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Transport-level encryption with Tcpcrypt

Transport-level encryption with Tcpcrypt

Posted Aug 26, 2010 13:37 UTC (Thu) by csigler (subscriber, #1224)
In reply to: Transport-level encryption with Tcpcrypt by djao
Parent article: Transport-level encryption with Tcpcrypt

> The NSA is far too secretive for anyone to procure
> a reliable citation for such allegations.

You should have ended your comment with the above sentence. I'm not saying the NSA doesn't want to read all traffic on the Internet. However, you have _no_ proof for your claim. It is based on sheer speculation and approaches tinfoil hat-worthiness.

Clemmitt


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Transport-level encryption with Tcpcrypt

Posted Aug 26, 2010 14:23 UTC (Thu) by djao (guest, #4263) [Link]

To be clear, I'm not claiming that the NSA actually did block encryption software in the 1970s. I have no proof of that.

What I am claiming is that their actions of 1970 are largely irrelevant. The NSA unquestionably did block encryption software in the 1990s, and in doing so heavily damaged the development of the internet. Against that backdrop, the events of the 1970s, whether positive or negative, have no more significance than a rounding error. If the sentence you point out from the article is indeed an error, it is an extremely minor one. The major thrust of the claim (that the NSA held back public use of encryption software) is correct, even if the timeline is off.

Transport-level encryption with Tcpcrypt

Posted Aug 26, 2010 16:31 UTC (Thu) by zooko (guest, #2589) [Link]

Journalists (and indeed, everyone who posts things that are going to preserved for posterity, which means all of us) should strive for accuracy. If Jake can tell us from whom he heard this rumor or what else he heard about it, then that might help us learn something.

If it doesn't matter whether the rumor is true or false, then one can omit it just as well as include it.

One reason that I object to printing unsubstantiated rumors is that it reduces the credibility and impact of truths. NSA did indeed block distribution of crypto in the 1990's through means both legal (export regs, Clipper chip) and shady (pressuring Netscape and Cisco to cripple security products), and in fact they were still doing it as recently as 2007 when they pressured Sun (without any legal justification that I can see) to omit the crypto accelerator from the GPL'ed source code of the UltraSparc T2.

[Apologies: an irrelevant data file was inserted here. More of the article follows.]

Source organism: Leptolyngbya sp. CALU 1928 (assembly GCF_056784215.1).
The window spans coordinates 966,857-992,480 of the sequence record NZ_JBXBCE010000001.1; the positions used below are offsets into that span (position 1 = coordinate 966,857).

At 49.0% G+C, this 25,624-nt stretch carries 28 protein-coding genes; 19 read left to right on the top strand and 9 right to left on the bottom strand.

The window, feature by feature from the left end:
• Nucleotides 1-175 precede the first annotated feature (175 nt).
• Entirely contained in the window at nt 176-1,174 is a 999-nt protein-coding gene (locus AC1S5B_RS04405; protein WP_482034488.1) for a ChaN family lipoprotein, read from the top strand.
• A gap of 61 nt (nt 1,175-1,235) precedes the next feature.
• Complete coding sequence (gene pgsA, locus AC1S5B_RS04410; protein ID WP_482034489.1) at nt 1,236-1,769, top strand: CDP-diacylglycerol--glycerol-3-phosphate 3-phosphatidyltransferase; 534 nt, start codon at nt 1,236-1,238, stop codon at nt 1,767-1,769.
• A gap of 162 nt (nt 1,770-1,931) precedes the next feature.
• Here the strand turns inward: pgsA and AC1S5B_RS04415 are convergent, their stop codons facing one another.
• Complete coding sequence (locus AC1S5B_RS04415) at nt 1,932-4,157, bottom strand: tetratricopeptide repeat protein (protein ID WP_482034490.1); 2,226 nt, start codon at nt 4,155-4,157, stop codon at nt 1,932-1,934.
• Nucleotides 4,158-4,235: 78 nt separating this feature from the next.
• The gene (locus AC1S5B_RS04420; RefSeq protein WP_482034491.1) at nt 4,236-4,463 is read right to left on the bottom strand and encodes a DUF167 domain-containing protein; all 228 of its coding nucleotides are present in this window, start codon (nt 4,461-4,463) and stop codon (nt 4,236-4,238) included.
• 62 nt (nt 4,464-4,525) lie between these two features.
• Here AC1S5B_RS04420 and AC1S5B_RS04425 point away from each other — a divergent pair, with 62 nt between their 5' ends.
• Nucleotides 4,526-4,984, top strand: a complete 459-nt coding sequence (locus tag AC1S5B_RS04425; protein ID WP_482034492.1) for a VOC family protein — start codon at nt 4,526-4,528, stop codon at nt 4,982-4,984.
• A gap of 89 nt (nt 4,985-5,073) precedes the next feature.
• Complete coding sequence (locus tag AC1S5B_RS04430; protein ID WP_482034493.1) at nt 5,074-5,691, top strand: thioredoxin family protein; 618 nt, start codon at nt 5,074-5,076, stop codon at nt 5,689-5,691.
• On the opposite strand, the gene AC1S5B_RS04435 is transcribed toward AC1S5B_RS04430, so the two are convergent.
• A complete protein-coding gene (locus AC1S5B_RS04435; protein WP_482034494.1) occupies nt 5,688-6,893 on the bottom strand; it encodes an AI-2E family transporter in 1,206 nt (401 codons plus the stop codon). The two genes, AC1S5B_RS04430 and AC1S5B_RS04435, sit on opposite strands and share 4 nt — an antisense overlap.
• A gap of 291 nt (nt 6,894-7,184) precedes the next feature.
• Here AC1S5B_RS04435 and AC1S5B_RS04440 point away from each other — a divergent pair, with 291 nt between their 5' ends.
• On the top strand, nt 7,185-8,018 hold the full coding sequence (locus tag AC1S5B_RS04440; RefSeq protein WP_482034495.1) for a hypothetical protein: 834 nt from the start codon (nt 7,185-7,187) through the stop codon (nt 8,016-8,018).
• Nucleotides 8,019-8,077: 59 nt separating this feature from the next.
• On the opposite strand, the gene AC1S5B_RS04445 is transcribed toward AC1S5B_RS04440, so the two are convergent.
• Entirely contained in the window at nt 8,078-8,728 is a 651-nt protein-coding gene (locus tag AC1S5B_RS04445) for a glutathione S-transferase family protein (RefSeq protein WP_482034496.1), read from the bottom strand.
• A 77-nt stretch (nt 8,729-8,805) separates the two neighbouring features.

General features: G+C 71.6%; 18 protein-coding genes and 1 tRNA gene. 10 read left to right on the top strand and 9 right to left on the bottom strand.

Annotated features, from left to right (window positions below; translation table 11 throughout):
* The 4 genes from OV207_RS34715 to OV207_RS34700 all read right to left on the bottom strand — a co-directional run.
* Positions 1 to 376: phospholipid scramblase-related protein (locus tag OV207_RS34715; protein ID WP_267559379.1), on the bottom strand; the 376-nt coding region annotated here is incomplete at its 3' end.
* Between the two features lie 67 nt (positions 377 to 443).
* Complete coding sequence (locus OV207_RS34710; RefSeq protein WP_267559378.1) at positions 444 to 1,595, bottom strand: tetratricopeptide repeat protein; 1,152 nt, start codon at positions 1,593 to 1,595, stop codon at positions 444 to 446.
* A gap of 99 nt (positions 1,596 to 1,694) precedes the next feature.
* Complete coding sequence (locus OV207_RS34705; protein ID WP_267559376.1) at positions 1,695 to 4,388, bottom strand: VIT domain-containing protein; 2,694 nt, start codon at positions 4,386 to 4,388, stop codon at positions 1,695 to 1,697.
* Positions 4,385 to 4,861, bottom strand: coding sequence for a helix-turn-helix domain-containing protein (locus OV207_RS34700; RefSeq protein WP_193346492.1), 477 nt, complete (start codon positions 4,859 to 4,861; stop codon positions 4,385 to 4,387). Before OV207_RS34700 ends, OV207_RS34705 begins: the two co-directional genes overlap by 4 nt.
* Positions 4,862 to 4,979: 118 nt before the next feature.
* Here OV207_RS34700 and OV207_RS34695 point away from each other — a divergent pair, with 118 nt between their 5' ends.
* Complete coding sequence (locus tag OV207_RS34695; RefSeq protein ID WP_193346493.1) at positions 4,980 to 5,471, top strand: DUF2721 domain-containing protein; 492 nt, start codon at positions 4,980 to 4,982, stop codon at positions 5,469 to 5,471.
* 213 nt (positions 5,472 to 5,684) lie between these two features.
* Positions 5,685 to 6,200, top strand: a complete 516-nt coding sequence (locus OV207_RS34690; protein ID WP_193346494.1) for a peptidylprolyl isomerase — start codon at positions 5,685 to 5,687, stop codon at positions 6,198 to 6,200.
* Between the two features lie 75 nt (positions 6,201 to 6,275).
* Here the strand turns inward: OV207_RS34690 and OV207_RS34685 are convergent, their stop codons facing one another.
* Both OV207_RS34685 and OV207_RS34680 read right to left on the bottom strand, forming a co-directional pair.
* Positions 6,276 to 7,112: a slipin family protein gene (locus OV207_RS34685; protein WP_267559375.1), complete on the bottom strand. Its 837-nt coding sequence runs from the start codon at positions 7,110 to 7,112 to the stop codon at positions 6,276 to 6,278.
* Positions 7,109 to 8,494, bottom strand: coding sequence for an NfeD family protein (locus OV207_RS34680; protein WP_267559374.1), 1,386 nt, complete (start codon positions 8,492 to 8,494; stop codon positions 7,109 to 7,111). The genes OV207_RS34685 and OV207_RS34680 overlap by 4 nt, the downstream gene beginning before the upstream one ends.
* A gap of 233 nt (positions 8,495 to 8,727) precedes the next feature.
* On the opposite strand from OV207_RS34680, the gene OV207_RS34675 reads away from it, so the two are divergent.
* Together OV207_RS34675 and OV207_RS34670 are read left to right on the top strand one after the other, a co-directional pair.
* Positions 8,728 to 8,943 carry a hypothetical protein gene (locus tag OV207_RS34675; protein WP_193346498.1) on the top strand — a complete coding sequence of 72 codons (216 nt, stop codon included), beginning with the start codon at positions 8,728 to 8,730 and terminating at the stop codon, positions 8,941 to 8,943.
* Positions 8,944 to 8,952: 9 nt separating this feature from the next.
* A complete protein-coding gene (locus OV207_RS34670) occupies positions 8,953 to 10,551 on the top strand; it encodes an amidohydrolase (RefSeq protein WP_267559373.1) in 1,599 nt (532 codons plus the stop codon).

These things matter to me! I don't want people to be complacent or ignorant of a powerful, shadowy, ill-regulated organization interfering with freedom of speech, freedom of commerce, and democracy! Accusing them of things without evidence only serves to inure people to their real offences.

Transport-level encryption with Tcpcrypt

Posted Aug 26, 2010 16:45 UTC (Thu) by jake (editor, #205) [Link]

> If Jake can tell us from whom he heard this rumor or what else he
> heard about it, then that might help us learn something.

I read it (somewhere) within the last week or so ... as I was writing the article I did some Googling and even poking through my (voluminous) browser history to see if I could find it. The fact that I didn't should probably have made me shy away from saying it.

"It has been said ..." was basically a cop-out ... my apologies ...

If I do come up with a reference I'll post it here.

jake

Transport-level encryption with Tcpcrypt

Posted Aug 26, 2010 16:03 UTC (Thu) by gmaxwell (guest, #30048) [Link]

The fact of the NSA disrupting the public introduction and even _discussion_ of cryptographic techniques isn't really up for debate. It's stated fairly plainly in their own documents: http://cryptome.org/0001/nsa-meyer.htm

From the horses (formerly top secret) mouth: "NSA hunted diligently for a way to stop cryptography from going public."

Though I've never seen any disclosure specific to the arpanet, it would be a logical consequence of the chilling effect of their academic suppression in other areas even absent direct intervention.

But really... would you have done differently in their shoes?


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